house, but is thinner than a fraction of a human hair. They can perform
millions of operations per second and store the Encyclopedia Britannica
in your fingertip. And a human mind could not fathom the complexity of
these chips without software programs to control the design and
simulation of the chip before it’s built.

The EDA industry is the group of companies, and brilliant people, who
make the amazing computer brains in the devices we take for granted
every day possible. They build software to model how to turn analog
signals — like your voice — into digital bits. They build simulators
that use physics and maths to model Maxwell’s equations and predict how
electricity is going to move through different materials, at different
speeds. They simulate the memory cells that store data, they predict how
complex logic will work with the different inputs you give it. The
chips being built now have features so small that you can’t use light to
expose them any more (the process is a lot like the old photographic
process) so they use math to adjust how the light will behave and
compensate. It’s rocket science built into software.

But despite being such a profound building block of our modern
electronics, EDA is a relatively small industry. With revenue of $7B,
the industry is dominated by two California Bay Area companies: Synopsys
and Cadence, who work alongside many small, highly innovative
specialist companies to solve the hard design problems (and yes, the
small companies get bought up by the big companies over time). The
industry is small because the number of companies than can actually
afford to design chips is low even though we all use more electronics
every year. But it’s a healthy industry where the leading companies are
growing and generate strong operating margins and where new startups
emerge every year.

And it employs the brightest engineers. Graduates with EECS degrees
(electrical engineering and computer science) from colleges like
Berkeley and Stanford and MIT walk the halls. The executives are all
engineers too because the pace of change of the chip technology is so
fast you need to be able to talk with your customers about what they
need in the language of technology.

Men or women, they’re mostly a nerdy bunch. But tonight, at a banquet to raise money
for the Computer History Museum, they’ll be dressed up and celebrating
their love of one of the most fascinating technical areas you can choose
to work in. And next time your phone, or your camera, or your TV makes
you gasp in wonder think about the software nerds in California who
design the tools, that design the chips, that make your device magical.

My Personal Journey

Riding the Alzheimer’s rollercoaster

It’s Saturday about 11:15 and every time I don’t know what our next 3 hours are going to be like.

My mother-in-law has Alzheimers. Not the advanced kind. She knows who we are, remembers our names, and remembers a lot from fifty years ago but she doesn’t know what day it is and what she wants to eat for lunch — and we don’t know who she is going to be each day.

Today I went to pick her up for our Saturday lunch date. She was in bed and she didn’t want to get up. She hadn’t eaten breakfast and needed to eat (not eating makes doing anything else tough) and I knew if I listened to her and left, as she was telling me to, she’d lie in bed and cry, because I’d left. So I got her up, cleaned her up, dressed her, cheered her along in the car as it poured down on us, and took her to meet my husband Bret at one of her favorite restaurants… but today she decided not to talk to us at lunch. No idea why, but she wasn’t going to talk.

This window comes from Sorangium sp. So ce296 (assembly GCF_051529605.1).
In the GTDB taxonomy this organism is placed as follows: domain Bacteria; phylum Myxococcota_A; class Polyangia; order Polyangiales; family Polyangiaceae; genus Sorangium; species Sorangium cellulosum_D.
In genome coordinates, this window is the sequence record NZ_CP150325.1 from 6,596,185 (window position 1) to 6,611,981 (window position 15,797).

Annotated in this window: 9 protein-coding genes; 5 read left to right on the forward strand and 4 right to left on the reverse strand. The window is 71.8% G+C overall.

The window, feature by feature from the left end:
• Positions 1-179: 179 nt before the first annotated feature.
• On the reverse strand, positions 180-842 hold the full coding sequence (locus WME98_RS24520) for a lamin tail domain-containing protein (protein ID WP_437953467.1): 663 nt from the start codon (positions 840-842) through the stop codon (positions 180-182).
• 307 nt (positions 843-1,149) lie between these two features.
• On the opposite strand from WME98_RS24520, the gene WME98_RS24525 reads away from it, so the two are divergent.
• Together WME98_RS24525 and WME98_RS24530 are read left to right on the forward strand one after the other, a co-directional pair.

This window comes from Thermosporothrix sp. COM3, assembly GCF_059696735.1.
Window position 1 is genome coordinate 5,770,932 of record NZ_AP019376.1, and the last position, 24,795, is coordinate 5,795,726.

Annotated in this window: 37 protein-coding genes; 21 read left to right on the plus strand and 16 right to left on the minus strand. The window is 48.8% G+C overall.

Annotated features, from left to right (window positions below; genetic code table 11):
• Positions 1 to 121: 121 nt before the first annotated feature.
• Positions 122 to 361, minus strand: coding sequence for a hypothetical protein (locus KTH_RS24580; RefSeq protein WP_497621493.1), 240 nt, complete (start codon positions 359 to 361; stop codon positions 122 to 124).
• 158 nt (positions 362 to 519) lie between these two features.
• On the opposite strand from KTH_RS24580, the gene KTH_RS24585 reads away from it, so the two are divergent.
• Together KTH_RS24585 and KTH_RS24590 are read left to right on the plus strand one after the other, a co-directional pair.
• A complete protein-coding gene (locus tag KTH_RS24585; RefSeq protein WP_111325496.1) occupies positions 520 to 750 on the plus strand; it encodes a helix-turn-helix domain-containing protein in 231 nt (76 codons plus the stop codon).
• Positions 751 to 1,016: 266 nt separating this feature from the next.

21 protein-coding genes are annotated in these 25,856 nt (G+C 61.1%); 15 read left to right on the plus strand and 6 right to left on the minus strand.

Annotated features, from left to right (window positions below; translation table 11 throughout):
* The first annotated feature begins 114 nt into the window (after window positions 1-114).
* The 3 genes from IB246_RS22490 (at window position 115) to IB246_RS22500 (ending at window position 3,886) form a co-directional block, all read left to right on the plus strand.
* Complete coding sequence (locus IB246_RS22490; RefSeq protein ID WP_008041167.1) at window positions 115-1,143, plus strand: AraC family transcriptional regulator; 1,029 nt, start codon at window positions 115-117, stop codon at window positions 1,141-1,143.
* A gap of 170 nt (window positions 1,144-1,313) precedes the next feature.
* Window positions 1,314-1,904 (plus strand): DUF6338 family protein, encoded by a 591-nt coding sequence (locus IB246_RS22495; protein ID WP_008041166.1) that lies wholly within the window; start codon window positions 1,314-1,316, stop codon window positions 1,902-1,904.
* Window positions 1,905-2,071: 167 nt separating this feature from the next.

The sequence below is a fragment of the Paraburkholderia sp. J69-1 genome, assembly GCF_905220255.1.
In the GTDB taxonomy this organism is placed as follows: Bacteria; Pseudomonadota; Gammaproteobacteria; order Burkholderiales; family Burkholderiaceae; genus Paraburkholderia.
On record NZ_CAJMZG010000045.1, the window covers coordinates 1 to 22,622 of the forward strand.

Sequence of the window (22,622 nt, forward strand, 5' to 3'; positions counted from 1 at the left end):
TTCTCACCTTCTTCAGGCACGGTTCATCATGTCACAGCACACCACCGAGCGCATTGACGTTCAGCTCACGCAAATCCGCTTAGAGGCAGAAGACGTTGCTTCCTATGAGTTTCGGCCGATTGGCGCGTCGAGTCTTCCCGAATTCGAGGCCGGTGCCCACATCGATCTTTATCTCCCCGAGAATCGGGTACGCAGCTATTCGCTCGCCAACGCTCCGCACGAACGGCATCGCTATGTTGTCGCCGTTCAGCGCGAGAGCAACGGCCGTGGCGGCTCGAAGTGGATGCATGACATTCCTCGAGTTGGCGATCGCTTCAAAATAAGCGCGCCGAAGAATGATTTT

Last Saturday started out the same, but once I got her to the restaurant she picked up, was cheerful, and, had you joined us, you would not have known she’s been struggling with her mind. But because she was well she remembered the week before…

That week, two weeks ago, Margit and I went out to lunch with my father who came along to help me. He likes all my attention, but understands when I am with her that I need to be focused on her to make sure she’s OK. To hold her hand, to help her when she decides to wash her steak in her water, or put ice onto her pasta, or confuse her plate with her food. And that week we ran into my company’s lead investor at the restaurant. He also commands my attention, and expects me to be brilliant and together and a CEO, which is hard to be when your attention is already torn two ways. But I did give him 5 minutes of my attention and then paid for it.

As I took her home my mother-in-law decided to punish me. She told me I wanted her dead, and I wanted to hang her from a tree until she was dead, and maybe I should just hang her from a tree because clearly I didn’t care about her and just wanted to dump her back in “that place”. She was angry that I was going back to my father (who was leaving for England the next day) and decided to lash out – until I got her back to Sunrise and hugged her and told her Bret would be there on Tuesday, and  I’d be back next week and then she told me she did appreciate that we were taking care of her.

It’s a roller coaster. A never ending cycle of good days, bad days, cruel days, sleepy days, demanding days and on every day we’re with her I watch Bret watch her with tension in his face and sadness because even if you’ve never had much of a relationship with your parent, watching them struggle with their mind and be deeply unhappy is so very painful. But he’s decided he’s going to take care of her – she’s one of the lucky ones.

Here we are in the center of technology, with miraculous advances every day, and yet we can’t stop our minds deteriorating. I know we’re not alone. Every family that experiences Alzheimer’s experiences the roller coaster. It’s awful. Surely if we can invent the smart phone, and google glass, and an electric car that can go 300 miles, surely we can find a way to prevent Alzheimer’s? Seems to me all those ad dollars could go to better use than selling sugar water.